Now Dr. Alishlash is on a mission to change that dynamic. He’s launched a three-pronged research initiative: identifying risk factors for ACS to proactively recognize children with a higher risk, developing clinical pathways to prevent progression and mortality and researching novel therapies to treat the condition. 

“I became interested in this condition because I feel that, as pulmonologists, we have experience with other lung diseases,” he said. “We can apply our knowledge from other lung diseases to the sickle cell population, which could open a lot of doors for diagnosis and new treatments.” 

So far, Dr. Alishlash has instituted a clinical pathway to standardize the care children with ACS receive after admission. The pathway has been in place for about 18 months, and the results are encouraging, with a nearly 50 percent reduction in length of stay. In addition, all patients have survived. Previously, one out of every 100 children would die. “That’s pretty significant, especially when you’re talking about children, who are typically between 2 and 4 years of age when they are most likely to develop ACS,” he said. 

Dr. Alishlash has also made progress in identifying risk factors for ACS in children with sickle cell disease. One is nocturnal hypoxemia, when oxygen levels drop at night. This seems to induce the sickling and is associated with increased risk of ACS.1 He also found a correlation between the neighborhood where patients live and ACS, due to, he thinks, air quality, socioeconomic factors and greater stress.2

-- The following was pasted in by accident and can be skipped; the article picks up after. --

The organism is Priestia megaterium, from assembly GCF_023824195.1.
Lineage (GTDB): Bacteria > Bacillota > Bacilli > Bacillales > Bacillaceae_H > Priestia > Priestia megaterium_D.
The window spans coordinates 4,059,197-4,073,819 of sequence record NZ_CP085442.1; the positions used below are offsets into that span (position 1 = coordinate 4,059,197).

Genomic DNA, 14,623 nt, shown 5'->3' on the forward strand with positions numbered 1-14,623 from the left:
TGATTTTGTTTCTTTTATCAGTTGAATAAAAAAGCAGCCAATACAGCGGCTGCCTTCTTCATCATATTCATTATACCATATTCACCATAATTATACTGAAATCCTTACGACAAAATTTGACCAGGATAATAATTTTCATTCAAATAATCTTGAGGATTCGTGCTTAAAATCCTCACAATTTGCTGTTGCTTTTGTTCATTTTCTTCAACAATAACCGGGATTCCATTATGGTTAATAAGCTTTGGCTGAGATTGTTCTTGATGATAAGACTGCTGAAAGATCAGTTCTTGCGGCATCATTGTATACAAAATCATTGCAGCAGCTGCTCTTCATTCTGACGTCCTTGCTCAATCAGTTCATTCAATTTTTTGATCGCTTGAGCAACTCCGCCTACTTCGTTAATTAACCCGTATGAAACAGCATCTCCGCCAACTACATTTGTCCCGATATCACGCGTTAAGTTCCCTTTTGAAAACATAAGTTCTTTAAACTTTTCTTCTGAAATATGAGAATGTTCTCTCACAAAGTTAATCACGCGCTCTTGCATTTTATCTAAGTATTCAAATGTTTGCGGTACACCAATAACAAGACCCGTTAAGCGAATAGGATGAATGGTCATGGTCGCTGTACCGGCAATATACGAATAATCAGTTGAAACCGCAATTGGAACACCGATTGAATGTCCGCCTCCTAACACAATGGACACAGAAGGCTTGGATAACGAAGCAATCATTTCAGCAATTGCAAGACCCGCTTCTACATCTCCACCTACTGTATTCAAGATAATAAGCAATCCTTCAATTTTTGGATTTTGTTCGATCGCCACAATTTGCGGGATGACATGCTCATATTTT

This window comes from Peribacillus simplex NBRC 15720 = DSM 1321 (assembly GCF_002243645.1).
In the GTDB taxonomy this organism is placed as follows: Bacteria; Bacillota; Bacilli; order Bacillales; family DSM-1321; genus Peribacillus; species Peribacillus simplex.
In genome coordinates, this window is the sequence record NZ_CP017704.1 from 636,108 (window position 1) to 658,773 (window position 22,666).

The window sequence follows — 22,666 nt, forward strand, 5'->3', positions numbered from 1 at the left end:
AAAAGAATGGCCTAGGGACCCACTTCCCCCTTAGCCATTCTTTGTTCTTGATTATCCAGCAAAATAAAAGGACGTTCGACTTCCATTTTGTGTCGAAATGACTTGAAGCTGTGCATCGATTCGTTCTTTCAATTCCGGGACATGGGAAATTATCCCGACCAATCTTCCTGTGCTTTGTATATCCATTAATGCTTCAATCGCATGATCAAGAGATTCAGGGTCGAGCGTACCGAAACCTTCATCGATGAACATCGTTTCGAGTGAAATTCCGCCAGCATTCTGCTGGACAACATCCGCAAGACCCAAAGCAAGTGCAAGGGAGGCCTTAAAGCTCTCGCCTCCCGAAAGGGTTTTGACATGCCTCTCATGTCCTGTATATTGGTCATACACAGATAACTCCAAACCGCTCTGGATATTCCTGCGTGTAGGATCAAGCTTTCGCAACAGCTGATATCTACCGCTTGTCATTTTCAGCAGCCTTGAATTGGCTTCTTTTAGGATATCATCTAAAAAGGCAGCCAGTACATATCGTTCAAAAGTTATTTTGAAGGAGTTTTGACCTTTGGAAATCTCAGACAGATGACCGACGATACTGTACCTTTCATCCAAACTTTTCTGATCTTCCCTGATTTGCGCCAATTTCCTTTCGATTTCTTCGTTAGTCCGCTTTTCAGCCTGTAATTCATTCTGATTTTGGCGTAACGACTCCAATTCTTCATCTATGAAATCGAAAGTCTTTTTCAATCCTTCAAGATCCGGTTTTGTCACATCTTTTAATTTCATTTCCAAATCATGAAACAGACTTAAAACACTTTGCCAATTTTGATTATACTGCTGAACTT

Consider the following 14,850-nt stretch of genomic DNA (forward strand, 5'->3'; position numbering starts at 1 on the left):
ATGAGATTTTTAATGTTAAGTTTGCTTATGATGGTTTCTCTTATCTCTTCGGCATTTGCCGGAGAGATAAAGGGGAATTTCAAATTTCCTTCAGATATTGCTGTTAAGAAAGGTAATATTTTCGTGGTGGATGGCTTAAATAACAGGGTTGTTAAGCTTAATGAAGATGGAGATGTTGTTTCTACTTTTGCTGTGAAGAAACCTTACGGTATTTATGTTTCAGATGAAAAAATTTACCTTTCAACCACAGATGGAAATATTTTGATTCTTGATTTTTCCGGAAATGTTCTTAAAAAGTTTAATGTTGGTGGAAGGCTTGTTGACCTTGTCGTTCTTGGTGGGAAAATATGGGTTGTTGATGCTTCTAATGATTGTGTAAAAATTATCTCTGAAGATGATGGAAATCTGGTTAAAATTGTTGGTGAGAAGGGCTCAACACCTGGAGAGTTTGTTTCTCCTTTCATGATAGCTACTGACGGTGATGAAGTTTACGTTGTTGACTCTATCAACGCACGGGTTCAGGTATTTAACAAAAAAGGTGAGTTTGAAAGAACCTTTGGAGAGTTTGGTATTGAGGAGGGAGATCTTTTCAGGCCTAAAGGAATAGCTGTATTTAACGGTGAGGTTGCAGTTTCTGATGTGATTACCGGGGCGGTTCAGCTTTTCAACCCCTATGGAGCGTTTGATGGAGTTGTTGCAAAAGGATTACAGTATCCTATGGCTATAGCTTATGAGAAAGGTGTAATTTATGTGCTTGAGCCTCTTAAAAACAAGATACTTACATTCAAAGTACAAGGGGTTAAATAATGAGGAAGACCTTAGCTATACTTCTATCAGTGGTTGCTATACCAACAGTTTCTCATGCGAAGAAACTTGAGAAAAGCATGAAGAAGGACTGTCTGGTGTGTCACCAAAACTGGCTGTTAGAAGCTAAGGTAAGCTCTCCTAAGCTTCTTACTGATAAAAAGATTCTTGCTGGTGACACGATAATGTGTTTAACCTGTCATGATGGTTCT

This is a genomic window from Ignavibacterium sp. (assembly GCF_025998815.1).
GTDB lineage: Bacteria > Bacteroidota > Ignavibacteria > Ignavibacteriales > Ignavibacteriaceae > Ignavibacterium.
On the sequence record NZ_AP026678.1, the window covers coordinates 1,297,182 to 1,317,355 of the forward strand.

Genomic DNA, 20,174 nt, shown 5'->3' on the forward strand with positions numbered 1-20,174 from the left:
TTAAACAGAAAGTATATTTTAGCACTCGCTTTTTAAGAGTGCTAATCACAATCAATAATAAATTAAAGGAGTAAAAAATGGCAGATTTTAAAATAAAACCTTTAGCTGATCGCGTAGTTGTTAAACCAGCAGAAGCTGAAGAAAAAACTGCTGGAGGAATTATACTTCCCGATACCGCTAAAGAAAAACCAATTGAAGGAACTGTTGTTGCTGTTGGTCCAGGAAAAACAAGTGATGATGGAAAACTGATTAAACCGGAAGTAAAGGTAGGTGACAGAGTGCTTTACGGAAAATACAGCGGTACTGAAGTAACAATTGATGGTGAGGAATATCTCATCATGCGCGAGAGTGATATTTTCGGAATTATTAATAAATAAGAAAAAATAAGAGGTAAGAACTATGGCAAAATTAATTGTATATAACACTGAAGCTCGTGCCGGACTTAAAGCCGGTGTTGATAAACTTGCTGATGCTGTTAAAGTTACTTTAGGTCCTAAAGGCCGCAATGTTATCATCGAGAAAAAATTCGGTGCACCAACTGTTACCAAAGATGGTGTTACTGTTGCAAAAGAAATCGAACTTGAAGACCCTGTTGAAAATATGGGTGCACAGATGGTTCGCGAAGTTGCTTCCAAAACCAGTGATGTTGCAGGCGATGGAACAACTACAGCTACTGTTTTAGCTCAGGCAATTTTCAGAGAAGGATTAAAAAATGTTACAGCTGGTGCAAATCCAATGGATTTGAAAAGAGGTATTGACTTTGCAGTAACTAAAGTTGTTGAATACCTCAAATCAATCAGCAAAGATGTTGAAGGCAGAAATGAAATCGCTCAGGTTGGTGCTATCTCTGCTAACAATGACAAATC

On the laboratory side, Dr. Alishlash and his team are using a sickle cell mouse model to test potential treatments as well as identify triggers. One interesting finding is that chlorine can cause sickling, leading to the release of heme from red blood cells, which is toxic to the lung endothelium and subsequent development of ACS. A medication called hemopexin, however, scavenges the free heme. When given to mice exposed to chlorine who developed ACS, hemopexin reduced the death rate from 80 percent to 20 percent.3 

At the same time, Dr. Alishlash has started a twice-monthly clinic for sickle cell patients with underlying lung disease. The clinic is very busy, he said. “And patients’ outcomes are improving, which is very encouraging.” 


1 Nourani AR, Rahman AKMF, Pernell B, et al. Nocturnal hypoxemia measured by polysomnogram is associated with acute chest syndrome in pediatric sickle cell disease. J Clin Sleep Med. 2021;17(2):219–226.

2 Alishlash, AS, Rutland, SB, Friedman, AJ, et al. Acute chest syndrome in pediatric sickle cell disease: Associations with racial composition and neighborhood deprivation. Pediatr Blood Cancer. 2021; 68:e28877